This describes the use of symbolism and transcendentalism through the book The Grapes of Wrath. It gives an overview of the term "transcendentalism" and how Jim Casy relates to it.

Essay by allstarkid16High School, 10th gradeA-, March 2003

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John Steinbeck is an author known worldwide for his compelling stories and novels. One such novel is The Grapes of Wrath. This novel was written to expose the plight of those dispossessed from their lands by the Great Depression. Steinbeck uses several literary elements to help relate the story to the reader. In The Grapes of Wrath, as in his other works, Steinbeck relies on the use of symbolism to strengthen and enhance the plot.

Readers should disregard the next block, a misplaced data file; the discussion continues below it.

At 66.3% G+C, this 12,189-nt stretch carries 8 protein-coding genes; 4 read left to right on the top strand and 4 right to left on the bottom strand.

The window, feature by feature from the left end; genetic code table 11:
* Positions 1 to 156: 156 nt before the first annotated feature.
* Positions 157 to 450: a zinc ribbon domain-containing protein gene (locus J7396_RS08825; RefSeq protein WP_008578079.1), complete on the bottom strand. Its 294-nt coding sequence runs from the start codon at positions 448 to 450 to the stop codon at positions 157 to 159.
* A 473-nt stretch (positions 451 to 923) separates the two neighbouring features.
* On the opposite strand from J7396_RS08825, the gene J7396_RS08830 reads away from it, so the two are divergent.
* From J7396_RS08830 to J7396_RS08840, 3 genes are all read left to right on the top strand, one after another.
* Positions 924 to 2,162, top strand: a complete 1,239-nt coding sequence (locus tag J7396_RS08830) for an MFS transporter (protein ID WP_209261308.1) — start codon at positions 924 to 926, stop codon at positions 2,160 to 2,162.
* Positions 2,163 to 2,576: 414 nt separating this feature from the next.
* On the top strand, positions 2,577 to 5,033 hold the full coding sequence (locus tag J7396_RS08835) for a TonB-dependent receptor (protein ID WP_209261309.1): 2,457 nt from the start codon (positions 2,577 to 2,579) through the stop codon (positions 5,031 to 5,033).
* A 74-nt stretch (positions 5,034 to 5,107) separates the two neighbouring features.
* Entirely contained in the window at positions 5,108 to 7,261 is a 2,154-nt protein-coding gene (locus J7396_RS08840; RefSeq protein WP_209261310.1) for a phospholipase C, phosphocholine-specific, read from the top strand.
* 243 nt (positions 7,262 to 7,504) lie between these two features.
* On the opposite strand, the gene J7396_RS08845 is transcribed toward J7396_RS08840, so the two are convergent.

By far, the most involved example of symbolism is found in the character of the preacher, Jim Casy. Casy not only is a Christ figure but also embodies the belief of Transcendentalism. These are supported by many examples throughout the story. Some of these examples are easily noticed, others require more thought to be understood. The symbolism found in Jim Casy does a great deal to bring together the events that make up the story.

That Casy is a Christ figure can be shown in several ways. One obvious (or perhaps not as obvious as it may seem) similarity between Casy and Christ is that they share the same initials, J.C. It was not merely coincidence that Steinbeck chose the name Jim Casy. Initials, however, are not the only thing that Casy and Christ share. Another similarity is that both men went into the wilderness before coming back to the public life. Christ went into the desert for a period of forty days of intense prayer with the Father before coming into his public life of preaching. Casy follows a slightly different, but on the whole, similar pattern. Casy tells the reader that he had been a preacher, but had become unsure of what holy really means. He spent four years away from society, and after spending some time with the...